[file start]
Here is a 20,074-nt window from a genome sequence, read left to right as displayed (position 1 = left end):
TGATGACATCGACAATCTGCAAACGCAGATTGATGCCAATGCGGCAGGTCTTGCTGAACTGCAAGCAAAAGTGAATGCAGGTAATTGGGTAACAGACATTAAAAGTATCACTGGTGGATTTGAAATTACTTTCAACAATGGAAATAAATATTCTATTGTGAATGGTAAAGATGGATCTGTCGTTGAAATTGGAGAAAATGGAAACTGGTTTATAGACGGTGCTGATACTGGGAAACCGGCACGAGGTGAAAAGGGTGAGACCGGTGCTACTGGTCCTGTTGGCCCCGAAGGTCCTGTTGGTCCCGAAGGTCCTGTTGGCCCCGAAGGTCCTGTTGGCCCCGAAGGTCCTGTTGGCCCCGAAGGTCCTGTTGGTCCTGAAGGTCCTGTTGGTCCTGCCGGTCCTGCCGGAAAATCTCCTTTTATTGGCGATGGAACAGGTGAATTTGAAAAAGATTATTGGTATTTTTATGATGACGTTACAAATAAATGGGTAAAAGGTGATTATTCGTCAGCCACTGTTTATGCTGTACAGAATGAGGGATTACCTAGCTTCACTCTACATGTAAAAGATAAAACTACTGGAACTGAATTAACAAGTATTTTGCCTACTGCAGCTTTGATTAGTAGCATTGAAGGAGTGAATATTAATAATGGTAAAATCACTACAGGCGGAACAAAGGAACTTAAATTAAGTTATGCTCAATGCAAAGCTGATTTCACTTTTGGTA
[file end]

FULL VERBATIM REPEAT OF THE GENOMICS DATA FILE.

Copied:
Here is a 20,074-nt window from a genome sequence, read left to right as displayed (position 1 = left end):
TGATGACATCGACAATCTGCAAACGCAGATTGATGCCAATGCGGCAGGTCTTGCTGAACTGCAAGCAAAAGTGAATGCAGGTAATTGGGTAACAGACATTAAAAGTATCACTGGTGGATTTGAAATTACTTTCAACAATGGAAATAAATATTCTATTGTGAATGGTAAAGATGGATCTGTCGTTGAAATTGGAGAAAATGGAAACTGGTTTATAGACGGTGCTGATACTGGGAAACCGGCACGAGGTGAAAAGGGTGAGACCGGTGCTACTGGTCCTGTTGGCCCCGAAGGTCCTGTTGGTCCCGAAGGTCCTGTTGGCCCCGAAGGTCCTGTTGGCCCCGAAGGTCCTGTTGGCCCCGAAGGTCCTGTTGGTCCTGAAGGTCCTGTTGGTCCTGCCGGTCCTGCCGGAAAATCTCCTTTTATTGGCGATGGAACAGGTGAATTTGAAAAAGATTATTGGTATTTTTATGATGACGTTACAAATAAATGGGTAAAAGGTGATTATTCGTCAGCCACTGTTTATGCTGTACAGAATGAGGGATTACCTAGCTTCACTCTACATGTAAAAGATAAAACTACTGGAACTGAATTAACAAGTATTTTGCCTACTGCAGCTTTGATTAGTAGCATTGAAGGAGTGAATATTAATAATGGTAAAATCACTACAGGCGGAACAAAGGAACTTAAATTAAGTTATGCTCAATGCAAAGCTGATTTCACTTTTGGTA